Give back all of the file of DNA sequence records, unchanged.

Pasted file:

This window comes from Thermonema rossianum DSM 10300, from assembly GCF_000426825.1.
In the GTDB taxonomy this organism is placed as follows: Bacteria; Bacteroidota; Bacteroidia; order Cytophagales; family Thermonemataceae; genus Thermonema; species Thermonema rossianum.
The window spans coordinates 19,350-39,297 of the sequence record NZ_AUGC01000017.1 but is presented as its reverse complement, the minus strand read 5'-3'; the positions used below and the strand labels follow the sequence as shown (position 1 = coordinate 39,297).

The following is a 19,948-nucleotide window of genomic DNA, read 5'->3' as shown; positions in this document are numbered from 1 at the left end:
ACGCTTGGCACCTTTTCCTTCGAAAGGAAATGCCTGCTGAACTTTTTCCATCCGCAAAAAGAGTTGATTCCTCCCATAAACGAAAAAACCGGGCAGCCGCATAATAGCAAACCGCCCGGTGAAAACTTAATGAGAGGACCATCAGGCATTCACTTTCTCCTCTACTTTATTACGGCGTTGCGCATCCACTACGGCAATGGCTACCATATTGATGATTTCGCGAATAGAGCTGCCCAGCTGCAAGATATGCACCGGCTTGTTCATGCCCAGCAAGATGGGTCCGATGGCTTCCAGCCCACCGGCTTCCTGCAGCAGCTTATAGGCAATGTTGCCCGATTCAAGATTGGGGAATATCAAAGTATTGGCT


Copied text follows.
This window comes from Thermonema rossianum DSM 10300, from assembly GCF_000426825.1.
In the GTDB taxonomy this organism is placed as follows: Bacteria; Bacteroidota; Bacteroidia; order Cytophagales; family Thermonemataceae; genus Thermonema; species Thermonema rossianum.
The window spans coordinates 19,350-39,297 of the sequence record NZ_AUGC01000017.1 but is presented as its reverse complement, the minus strand read 5'-3'; the positions used below and the strand labels follow the sequence as shown (position 1 = coordinate 39,297).

The following is a 19,948-nucleotide window of genomic DNA, read 5'->3' as shown; positions in this document are numbered from 1 at the left end:
ACGCTTGGCACCTTTTCCTTCGAAAGGAAATGCCTGCTGAACTTTTTCCATCCGCAAAAAGAGTTGATTCCTCCCATAAACGAAAAAACCGGGCAGCCGCATAATAGCAAACCGCCCGGTGAAAACTTAATGAGAGGACCATCAGGCATTCACTTTCTCCTCTACTTTATTACGGCGTTGCGCATCCACTACGGCAATGGCTACCATATTGATGATTTCGCGAATAGAGCTGCCCAGCTGCAAGATATGCACCGGCTTGTTCATGCCCAGCAAGATGGGTCCGATGGCTTCCAGCCCACCGGCTTCCTGCAGCAGCTTATAGGCAATGTTGCCCGATTCAAGATTGGGGAATATCAAAGTATTGGCT